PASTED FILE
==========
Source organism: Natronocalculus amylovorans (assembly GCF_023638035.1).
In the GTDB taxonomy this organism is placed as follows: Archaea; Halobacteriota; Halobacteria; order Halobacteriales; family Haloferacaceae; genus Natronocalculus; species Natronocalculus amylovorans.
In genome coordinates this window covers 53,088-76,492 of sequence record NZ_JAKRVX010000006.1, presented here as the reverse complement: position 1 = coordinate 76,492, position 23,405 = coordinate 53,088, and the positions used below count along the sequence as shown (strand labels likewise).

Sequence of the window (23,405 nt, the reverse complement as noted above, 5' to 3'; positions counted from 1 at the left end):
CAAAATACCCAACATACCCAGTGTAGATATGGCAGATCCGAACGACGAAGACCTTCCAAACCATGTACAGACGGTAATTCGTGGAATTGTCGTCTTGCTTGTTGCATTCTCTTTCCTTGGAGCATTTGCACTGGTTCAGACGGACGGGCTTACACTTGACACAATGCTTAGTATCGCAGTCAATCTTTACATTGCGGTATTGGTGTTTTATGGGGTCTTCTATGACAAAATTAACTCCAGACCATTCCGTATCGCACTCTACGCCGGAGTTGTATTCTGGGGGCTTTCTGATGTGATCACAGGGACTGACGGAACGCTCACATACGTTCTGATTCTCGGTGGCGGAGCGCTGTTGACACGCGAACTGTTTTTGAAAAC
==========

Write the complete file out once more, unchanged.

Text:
Source organism: Natronocalculus amylovorans (assembly GCF_023638035.1).
In the GTDB taxonomy this organism is placed as follows: Archaea; Halobacteriota; Halobacteria; order Halobacteriales; family Haloferacaceae; genus Natronocalculus; species Natronocalculus amylovorans.
In genome coordinates this window covers 53,088-76,492 of sequence record NZ_JAKRVX010000006.1, presented here as the reverse complement: position 1 = coordinate 76,492, position 23,405 = coordinate 53,088, and the positions used below count along the sequence as shown (strand labels likewise).

Sequence of the window (23,405 nt, the reverse complement as noted above, 5' to 3'; positions counted from 1 at the left end):
CAAAATACCCAACATACCCAGTGTAGATATGGCAGATCCGAACGACGAAGACCTTCCAAACCATGTACAGACGGTAATTCGTGGAATTGTCGTCTTGCTTGTTGCATTCTCTTTCCTTGGAGCATTTGCACTGGTTCAGACGGACGGGCTTACACTTGACACAATGCTTAGTATCGCAGTCAATCTTTACATTGCGGTATTGGTGTTTTATGGGGTCTTCTATGACAAAATTAACTCCAGACCATTCCGTATCGCACTCTACGCCGGAGTTGTATTCTGGGGGCTTTCTGATGTGATCACAGGGACTGACGGAACGCTCACATACGTTCTGATTCTCGGTGGCGGAGCGCTGTTGACACGCGAACTGTTTTTGAAAAC